According to various web sources the world's tallest tomato plant was grown in England to a height of 65 ft by a fertilizer company (go figure). So mine aren't tall enough to be the world's tallest, but according to Fran behind us they're the tallest tomato plants she's ever seen. I'm kind of proud of that fact, though now we're left with a giant jungle canopy of intertwined tomato plants. Our heirloom cherries, brandywine and yellow plants are doing well enough though they're not ripening with the rapidity I'd hoped for. Some of you might be thinking, "Well you fertilized too much and got all leaf and no fruit." Well to any doubters I'd have you know we've actually got 6ft tall plants loaded with fruit as well as blossoms yet to bear fruit. We've had a sporadic summer and inconsistent temperatures so I blame my lack of ripening on that. I also think that next year I will space the plants farther apart from each other and probably not use my raised beds any more. I also will need to either buy more and bigger cages or go rogue and build my own trellising system.
Another view of the mass with my random carrots and cool season beds ready to go. The wire mesh over the bed is used to keep neighborhood cats out of my planters...nasty little things cats.

Now that's what I'm talking about. Kate likes to think that we've actually produced a lot of cherries...but they've just not made it into the house. There may be more truth to that than she knows!  I can't help it, quality control is a job I take very seriously.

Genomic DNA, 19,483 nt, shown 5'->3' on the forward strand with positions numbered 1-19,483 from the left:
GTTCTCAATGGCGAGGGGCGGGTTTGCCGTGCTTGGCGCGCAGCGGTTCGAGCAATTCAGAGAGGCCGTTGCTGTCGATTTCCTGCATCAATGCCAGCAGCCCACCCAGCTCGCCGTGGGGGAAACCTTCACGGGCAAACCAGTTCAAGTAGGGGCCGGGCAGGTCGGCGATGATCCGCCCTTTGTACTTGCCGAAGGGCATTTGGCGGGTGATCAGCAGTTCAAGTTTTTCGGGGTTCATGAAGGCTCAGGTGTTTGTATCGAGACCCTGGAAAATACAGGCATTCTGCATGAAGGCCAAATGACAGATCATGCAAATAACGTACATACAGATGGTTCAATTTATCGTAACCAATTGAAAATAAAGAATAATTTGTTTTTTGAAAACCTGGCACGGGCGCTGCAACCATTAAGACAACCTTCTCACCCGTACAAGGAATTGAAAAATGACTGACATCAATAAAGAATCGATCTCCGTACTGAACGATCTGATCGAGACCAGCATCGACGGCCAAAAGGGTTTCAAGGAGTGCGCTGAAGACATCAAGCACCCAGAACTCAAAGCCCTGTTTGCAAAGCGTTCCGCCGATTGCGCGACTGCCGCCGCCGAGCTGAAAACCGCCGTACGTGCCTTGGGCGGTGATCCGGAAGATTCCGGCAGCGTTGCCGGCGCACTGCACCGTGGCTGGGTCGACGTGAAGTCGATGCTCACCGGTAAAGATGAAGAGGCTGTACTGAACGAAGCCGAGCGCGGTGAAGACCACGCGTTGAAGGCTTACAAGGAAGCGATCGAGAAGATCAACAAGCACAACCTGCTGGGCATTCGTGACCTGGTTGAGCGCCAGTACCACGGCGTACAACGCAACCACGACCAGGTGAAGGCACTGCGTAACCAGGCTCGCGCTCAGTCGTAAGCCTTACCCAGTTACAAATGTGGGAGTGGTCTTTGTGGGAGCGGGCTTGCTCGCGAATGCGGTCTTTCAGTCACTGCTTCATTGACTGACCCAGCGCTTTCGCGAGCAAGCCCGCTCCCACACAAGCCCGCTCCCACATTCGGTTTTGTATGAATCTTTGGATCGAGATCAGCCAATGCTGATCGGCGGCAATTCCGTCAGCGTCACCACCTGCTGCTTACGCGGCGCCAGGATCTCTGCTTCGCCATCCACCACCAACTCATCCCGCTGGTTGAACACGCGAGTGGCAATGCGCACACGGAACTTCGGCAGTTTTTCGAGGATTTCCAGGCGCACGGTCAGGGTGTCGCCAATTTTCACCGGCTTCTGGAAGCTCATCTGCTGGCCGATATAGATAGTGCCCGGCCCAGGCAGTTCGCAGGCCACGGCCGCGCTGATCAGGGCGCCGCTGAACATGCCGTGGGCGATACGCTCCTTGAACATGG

Thursday, August 19, 2010

The other night after a late dinner I walked outside to check on the garden and noticed that the light had faded from the horizon; the sun long since set behind the row of homes and trees behind us. Summer is winding down. It is clear from the shortening days, the cooler evenings, and the crispness in the air in the morning that we’re on the downward slope into fall. The neighborhood schools start tomorrow (odd to start on a Friday I thought), and they will be the last of the local metro districts to start. I generally enjoy this time of year the most as fall is my favorite season, but with so much summer seemingly left to soak in it was starting to stop and realize the depth into August that we’ve traveled thus far.

So once again the flurry of busy summer activity will recede and calm as the slow, pleasant days of fall take over and signal an end to the busy summer months. At that point my blog "minions," I’ll be back and writing again more regularly…I promise.